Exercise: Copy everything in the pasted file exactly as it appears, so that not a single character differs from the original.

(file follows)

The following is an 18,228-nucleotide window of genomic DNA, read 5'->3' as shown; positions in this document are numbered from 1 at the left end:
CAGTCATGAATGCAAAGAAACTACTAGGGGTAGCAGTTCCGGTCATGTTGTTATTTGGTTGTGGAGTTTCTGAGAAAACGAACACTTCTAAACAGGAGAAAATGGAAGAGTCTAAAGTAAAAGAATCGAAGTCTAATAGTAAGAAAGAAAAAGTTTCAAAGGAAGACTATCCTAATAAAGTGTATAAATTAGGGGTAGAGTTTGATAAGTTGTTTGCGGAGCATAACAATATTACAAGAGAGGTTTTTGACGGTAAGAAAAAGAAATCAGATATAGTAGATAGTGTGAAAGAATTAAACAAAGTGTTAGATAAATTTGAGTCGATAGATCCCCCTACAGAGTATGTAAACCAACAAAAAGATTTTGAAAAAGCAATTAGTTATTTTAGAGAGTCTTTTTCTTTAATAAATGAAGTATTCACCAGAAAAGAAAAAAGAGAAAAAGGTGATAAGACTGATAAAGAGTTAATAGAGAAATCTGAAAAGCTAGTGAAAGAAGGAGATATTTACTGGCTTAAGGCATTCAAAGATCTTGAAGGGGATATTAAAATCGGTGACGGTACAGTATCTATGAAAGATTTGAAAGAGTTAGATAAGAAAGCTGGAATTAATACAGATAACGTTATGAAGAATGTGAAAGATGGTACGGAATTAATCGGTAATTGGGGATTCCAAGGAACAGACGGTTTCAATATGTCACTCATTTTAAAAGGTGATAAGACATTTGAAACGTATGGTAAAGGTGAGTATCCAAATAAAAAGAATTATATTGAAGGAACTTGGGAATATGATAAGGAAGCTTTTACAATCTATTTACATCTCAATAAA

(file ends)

The following is an 18,228-nucleotide window of genomic DNA, read 5'->3' as shown; positions in this document are numbered from 1 at the left end:
CAGTCATGAATGCAAAGAAACTACTAGGGGTAGCAGTTCCGGTCATGTTGTTATTTGGTTGTGGAGTTTCTGAGAAAACGAACACTTCTAAACAGGAGAAAATGGAAGAGTCTAAAGTAAAAGAATCGAAGTCTAATAGTAAGAAAGAAAAAGTTTCAAAGGAAGACTATCCTAATAAAGTGTATAAATTAGGGGTAGAGTTTGATAAGTTGTTTGCGGAGCATAACAATATTACAAGAGAGGTTTTTGACGGTAAGAAAAAGAAATCAGATATAGTAGATAGTGTGAAAGAATTAAACAAAGTGTTAGATAAATTTGAGTCGATAGATCCCCCTACAGAGTATGTAAACCAACAAAAAGATTTTGAAAAAGCAATTAGTTATTTTAGAGAGTCTTTTTCTTTAATAAATGAAGTATTCACCAGAAAAGAAAAAAGAGAAAAAGGTGATAAGACTGATAAAGAGTTAATAGAGAAATCTGAAAAGCTAGTGAAAGAAGGAGATATTTACTGGCTTAAGGCATTCAAAGATCTTGAAGGGGATATTAAAATCGGTGACGGTACAGTATCTATGAAAGATTTGAAAGAGTTAGATAAGAAAGCTGGAATTAATACAGATAACGTTATGAAGAATGTGAAAGATGGTACGGAATTAATCGGTAATTGGGGATTCCAAGGAACAGACGGTTTCAATATGTCACTCATTTTAAAAGGTGATAAGACATTTGAAACGTATGGTAAAGGTGAGTATCCAAATAAAAAGAATTATATTGAAGGAACTTGGGAATATGATAAGGAAGCTTTTACAATCTATTTACATCTCAATAAA